# Math Help - check my proof f(phi) = phi

1. ## check my proof f(phi) = phi

Hi

I need to check my proof. Suppose that $\mathbi{f}:\mathbi{X}\rightarrow\mathbi{Y}$

I have to prove that $\mathbi{f}(\phi)=\phi$

now here's my proof. Let $\small y_1\in f(\phi)$ be arbitraty
$\exists\ x_1\in \phi \ni f(x_1)=y_1$
But since $\phi$ is an empty set, there is no element $x_1$ in it. So function operation $f(x_1)$ can't be performed. In other words, $y_1\in \phi$ . This is one way proof.
Is the proof ok so far ? I also need to prove in other direction, but I am confused about it.

thanks

2. I take it that you're using the letter phi to stand for the empty set.

As far as I can tell, you must have left out something in the statement of the problem.

The following is NOT a theorem (of, say, set theory), so I don't know why you would be asked to prove it [edit: '0' for the empty set]:

If f:X->Y, then f(0) = 0.

Counterexample:

Let X = {0}, let Y = {1}, let f = {<0 1>}.

Then, also, your "proof" makes no sense. There's no basis to assume there is an x1 such that x1 is in 0 and/or f(x1) in 0.

What book is this problem taken from?

3. The LaTeX symbol for the empty set is \emptyset.

What do you mean by $f(\emptyset)$? Is it the case that $\emptyset\in X$, so $f$ is applied to an element of its domain? Or is it a special case of $f(A)$ where A is a subset, not an element of X? This latter thing, also sometimes denoted by $f[A]$, is defined as $\{f(x)\mid x\in A\}$ and is a subset of Y. In this case, $f(\emptyset)=\emptyset$ by definition, because there is no $x$ in $\emptyset$ that you can apply $f$ to.

4. Hi

I have taken the problem from "A friendly introduction to analysis:single and multivariable " second edition by Witold Kosmala. And the statement is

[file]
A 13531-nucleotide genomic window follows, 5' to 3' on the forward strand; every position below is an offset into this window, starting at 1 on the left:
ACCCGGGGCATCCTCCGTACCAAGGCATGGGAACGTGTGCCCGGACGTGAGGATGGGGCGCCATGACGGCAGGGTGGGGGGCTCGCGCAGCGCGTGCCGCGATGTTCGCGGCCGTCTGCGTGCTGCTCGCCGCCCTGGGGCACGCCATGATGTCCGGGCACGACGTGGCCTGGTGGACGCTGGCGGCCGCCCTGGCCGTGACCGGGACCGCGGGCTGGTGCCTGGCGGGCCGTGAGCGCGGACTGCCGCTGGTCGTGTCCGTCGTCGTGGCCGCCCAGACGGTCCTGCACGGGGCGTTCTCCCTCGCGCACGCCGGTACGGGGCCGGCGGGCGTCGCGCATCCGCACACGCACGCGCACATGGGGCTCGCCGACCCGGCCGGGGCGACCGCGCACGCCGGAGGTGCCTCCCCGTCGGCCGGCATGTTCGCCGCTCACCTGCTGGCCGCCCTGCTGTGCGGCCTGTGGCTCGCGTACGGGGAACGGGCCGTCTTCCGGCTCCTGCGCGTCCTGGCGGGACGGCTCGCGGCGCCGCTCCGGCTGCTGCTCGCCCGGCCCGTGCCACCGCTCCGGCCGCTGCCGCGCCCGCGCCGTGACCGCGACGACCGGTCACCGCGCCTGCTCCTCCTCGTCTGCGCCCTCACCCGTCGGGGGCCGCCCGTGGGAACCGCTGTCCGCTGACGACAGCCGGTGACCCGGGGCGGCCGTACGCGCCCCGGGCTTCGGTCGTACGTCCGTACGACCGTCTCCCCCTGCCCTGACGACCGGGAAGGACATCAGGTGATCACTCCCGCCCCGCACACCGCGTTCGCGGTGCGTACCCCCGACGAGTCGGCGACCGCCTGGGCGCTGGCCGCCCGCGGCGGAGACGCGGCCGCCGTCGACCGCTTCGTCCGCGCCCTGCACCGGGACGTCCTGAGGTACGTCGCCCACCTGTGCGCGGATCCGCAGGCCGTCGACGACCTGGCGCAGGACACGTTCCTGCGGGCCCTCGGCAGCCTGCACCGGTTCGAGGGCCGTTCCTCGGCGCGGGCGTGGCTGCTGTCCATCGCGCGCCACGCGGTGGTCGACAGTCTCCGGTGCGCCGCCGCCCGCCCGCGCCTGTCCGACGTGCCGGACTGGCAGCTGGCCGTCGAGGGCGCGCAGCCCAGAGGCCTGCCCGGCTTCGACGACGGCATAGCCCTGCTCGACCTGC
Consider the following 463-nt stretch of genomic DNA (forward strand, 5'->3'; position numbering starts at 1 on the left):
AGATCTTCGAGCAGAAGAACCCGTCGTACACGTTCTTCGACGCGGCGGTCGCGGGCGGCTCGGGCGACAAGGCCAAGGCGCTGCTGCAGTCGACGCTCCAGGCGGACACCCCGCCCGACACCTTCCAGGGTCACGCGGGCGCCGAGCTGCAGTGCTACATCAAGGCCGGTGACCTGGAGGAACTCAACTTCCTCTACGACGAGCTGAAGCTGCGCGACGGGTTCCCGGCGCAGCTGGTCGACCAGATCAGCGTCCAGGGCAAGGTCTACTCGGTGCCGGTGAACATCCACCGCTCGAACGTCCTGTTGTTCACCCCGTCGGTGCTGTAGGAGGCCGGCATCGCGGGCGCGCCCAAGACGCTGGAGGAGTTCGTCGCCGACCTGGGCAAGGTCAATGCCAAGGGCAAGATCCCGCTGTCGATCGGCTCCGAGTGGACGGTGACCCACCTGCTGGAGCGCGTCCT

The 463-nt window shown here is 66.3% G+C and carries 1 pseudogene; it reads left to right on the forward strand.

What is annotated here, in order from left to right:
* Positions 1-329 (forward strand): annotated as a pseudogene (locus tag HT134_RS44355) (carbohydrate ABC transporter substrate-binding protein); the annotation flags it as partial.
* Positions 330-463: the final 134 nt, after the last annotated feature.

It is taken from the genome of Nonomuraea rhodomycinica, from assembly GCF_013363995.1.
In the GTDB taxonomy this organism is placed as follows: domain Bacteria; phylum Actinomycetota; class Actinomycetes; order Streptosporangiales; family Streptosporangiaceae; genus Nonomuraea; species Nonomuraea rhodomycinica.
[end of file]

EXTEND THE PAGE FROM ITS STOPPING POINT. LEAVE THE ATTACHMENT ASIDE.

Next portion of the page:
Suppose that $f:X\rightarrow Y$ Prove that
$f(\emptyset)=\emptyset$ where $\emptyset$ is an empty set.

Since both $f(\emptyset)=\emptyset$ and $\emptyset$ are sets, I am using
standard approach used to prove the equality of the sets. I have downloaded the
errata from the author's website at
Code:
http://www.mathsci.appstate.edu/~wak/
thanks

5. Hi emakarov

I have stated the complete problem. that's all the author has given. this is the first chapter in the book and in this section, he is covering functions. even I am not sure what he is trying to say

newton

6. And that symbol is ambiguous in general mathematical writing unless the author specifies it means 'subset' or 'proper subset', since some authors use it to mean 'subset' and other authors use it to mean 'proper subset'.

7. There must be some context missing here.

I gave a counterexample already.

8. Originally Posted by MoeBlee
There must be some context missing here.

I gave a counterexample already.
thats what I think. some information missing. thanks by the way